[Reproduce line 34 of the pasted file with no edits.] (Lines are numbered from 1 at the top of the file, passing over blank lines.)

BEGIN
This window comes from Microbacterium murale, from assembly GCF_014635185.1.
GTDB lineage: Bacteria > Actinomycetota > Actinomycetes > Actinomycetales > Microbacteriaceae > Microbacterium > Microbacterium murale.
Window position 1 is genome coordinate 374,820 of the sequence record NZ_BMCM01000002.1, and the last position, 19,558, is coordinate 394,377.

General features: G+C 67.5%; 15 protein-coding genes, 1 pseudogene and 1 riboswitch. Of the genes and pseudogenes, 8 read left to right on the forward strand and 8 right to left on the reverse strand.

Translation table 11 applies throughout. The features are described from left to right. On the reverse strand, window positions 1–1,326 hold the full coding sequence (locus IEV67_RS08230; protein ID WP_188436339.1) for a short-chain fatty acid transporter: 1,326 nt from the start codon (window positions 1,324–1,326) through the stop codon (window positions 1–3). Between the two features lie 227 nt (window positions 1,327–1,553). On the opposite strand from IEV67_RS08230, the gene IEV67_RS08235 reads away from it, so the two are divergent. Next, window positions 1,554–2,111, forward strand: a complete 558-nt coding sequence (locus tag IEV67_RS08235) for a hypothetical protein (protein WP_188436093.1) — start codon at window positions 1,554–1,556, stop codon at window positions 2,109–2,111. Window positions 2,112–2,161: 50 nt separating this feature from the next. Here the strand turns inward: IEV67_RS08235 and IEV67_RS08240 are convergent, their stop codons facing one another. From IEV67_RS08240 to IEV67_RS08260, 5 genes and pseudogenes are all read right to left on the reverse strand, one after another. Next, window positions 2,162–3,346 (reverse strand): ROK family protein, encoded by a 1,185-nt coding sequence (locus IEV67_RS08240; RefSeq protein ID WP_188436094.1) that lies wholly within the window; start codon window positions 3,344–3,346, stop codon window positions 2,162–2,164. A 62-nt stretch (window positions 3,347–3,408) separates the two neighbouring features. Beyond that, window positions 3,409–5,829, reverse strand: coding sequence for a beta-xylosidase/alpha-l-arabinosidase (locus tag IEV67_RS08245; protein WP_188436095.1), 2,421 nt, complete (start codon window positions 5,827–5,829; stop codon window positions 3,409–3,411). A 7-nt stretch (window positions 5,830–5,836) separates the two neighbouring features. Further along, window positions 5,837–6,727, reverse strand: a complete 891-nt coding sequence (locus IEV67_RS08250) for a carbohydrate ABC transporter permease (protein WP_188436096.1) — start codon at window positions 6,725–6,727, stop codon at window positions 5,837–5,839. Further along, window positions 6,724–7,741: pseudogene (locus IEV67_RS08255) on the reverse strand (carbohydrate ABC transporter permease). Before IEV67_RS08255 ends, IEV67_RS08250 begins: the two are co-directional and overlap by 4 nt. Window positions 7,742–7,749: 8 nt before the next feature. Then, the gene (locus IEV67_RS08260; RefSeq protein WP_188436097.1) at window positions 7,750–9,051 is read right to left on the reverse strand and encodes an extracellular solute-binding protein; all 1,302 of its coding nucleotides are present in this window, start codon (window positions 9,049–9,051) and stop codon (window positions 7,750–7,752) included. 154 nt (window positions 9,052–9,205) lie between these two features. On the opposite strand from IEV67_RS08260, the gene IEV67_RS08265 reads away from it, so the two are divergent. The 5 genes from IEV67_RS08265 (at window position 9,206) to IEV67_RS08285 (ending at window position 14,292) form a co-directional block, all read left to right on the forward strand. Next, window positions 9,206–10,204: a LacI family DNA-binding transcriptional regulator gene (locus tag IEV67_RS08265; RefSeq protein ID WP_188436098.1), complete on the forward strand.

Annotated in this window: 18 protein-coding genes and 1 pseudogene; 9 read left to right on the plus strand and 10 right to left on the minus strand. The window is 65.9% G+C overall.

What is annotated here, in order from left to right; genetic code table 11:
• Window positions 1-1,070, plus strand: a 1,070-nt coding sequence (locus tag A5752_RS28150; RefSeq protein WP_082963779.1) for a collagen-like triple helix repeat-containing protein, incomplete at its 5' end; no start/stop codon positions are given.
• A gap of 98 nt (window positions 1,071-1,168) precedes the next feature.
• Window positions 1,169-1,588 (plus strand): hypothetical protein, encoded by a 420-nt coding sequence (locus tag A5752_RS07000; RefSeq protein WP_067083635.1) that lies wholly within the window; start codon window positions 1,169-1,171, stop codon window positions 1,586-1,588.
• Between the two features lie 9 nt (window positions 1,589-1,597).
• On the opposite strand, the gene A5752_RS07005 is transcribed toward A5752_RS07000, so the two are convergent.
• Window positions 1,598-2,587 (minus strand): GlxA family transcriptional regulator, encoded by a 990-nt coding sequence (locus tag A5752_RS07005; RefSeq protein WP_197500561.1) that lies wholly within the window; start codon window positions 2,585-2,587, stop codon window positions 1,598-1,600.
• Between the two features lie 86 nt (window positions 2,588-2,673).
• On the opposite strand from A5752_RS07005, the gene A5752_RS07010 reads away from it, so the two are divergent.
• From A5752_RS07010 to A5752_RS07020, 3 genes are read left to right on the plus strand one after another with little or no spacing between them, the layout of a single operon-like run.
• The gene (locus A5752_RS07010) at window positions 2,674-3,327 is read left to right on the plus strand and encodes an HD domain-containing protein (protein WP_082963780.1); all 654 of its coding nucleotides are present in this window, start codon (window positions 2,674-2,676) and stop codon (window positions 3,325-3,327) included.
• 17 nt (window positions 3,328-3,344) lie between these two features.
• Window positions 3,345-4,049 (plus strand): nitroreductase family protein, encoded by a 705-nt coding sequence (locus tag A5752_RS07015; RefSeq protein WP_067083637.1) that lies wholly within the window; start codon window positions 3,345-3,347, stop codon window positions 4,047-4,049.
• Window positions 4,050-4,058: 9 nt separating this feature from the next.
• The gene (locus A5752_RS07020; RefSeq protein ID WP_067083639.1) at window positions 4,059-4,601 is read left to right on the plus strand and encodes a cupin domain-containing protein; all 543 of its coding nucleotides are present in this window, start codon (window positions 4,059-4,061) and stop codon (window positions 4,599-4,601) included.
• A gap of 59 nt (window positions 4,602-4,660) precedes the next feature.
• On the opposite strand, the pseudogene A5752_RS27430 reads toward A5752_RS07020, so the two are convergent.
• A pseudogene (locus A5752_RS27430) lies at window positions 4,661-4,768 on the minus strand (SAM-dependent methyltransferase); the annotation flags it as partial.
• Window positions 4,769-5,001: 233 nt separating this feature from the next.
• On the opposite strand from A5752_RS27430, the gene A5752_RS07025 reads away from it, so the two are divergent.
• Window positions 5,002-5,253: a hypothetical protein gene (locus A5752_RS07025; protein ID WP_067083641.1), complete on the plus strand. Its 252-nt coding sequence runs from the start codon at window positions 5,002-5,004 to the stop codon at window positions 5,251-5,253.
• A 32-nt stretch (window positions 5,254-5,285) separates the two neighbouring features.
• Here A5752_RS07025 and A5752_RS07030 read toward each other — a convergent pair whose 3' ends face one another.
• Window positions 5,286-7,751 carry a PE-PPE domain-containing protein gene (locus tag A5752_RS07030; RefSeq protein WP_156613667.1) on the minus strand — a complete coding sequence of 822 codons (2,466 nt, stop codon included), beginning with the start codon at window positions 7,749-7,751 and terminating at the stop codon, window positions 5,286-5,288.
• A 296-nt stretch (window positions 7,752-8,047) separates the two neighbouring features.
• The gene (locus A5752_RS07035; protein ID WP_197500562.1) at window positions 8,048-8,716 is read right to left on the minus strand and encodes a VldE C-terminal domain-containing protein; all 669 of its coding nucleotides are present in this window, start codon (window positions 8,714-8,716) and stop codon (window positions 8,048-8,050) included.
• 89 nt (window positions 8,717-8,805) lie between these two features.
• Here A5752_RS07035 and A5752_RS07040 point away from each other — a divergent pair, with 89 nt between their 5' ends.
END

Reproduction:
• Here A5752_RS07035 and A5752_RS07040 point away from each other — a divergent pair, with 89 nt between their 5' ends.